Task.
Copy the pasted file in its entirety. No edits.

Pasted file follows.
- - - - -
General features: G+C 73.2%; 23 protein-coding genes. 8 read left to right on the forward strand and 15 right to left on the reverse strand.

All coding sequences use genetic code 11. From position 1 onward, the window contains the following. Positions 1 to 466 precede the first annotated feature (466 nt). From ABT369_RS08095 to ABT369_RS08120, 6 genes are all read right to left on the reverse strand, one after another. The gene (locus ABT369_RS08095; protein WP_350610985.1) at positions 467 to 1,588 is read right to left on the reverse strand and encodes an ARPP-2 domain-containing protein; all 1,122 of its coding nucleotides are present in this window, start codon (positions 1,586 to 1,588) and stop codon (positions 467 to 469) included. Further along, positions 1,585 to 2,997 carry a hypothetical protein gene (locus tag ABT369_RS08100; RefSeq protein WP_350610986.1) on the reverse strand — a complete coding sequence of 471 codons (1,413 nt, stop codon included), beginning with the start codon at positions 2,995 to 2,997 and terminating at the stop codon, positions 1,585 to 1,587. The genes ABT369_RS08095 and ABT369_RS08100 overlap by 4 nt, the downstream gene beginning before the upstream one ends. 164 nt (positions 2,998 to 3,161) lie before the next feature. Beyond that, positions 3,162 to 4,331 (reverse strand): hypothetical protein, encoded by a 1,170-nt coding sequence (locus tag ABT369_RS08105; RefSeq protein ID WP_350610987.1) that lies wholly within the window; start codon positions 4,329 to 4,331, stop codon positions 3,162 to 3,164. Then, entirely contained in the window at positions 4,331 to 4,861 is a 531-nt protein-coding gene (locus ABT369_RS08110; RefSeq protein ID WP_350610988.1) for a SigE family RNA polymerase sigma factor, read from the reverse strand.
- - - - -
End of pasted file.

General features: G+C 73.2%; 23 protein-coding genes. 8 read left to right on the forward strand and 15 right to left on the reverse strand.

All coding sequences use genetic code 11. From position 1 onward, the window contains the following. Positions 1 to 466 precede the first annotated feature (466 nt). From ABT369_RS08095 to ABT369_RS08120, 6 genes are all read right to left on the reverse strand, one after another. The gene (locus ABT369_RS08095; protein WP_350610985.1) at positions 467 to 1,588 is read right to left on the reverse strand and encodes an ARPP-2 domain-containing protein; all 1,122 of its coding nucleotides are present in this window, start codon (positions 1,586 to 1,588) and stop codon (positions 467 to 469) included. Further along, positions 1,585 to 2,997 carry a hypothetical protein gene (locus tag ABT369_RS08100; RefSeq protein WP_350610986.1) on the reverse strand — a complete coding sequence of 471 codons (1,413 nt, stop codon included), beginning with the start codon at positions 2,995 to 2,997 and terminating at the stop codon, positions 1,585 to 1,587. The genes ABT369_RS08095 and ABT369_RS08100 overlap by 4 nt, the downstream gene beginning before the upstream one ends. 164 nt (positions 2,998 to 3,161) lie before the next feature. Beyond that, positions 3,162 to 4,331 (reverse strand): hypothetical protein, encoded by a 1,170-nt coding sequence (locus tag ABT369_RS08105; RefSeq protein ID WP_350610987.1) that lies wholly within the window; start codon positions 4,329 to 4,331, stop codon positions 3,162 to 3,164. Then, entirely contained in the window at positions 4,331 to 4,861 is a 531-nt protein-coding gene (locus ABT369_RS08110; RefSeq protein ID WP_350610988.1) for a SigE family RNA polymerase sigma factor, read from the reverse strand.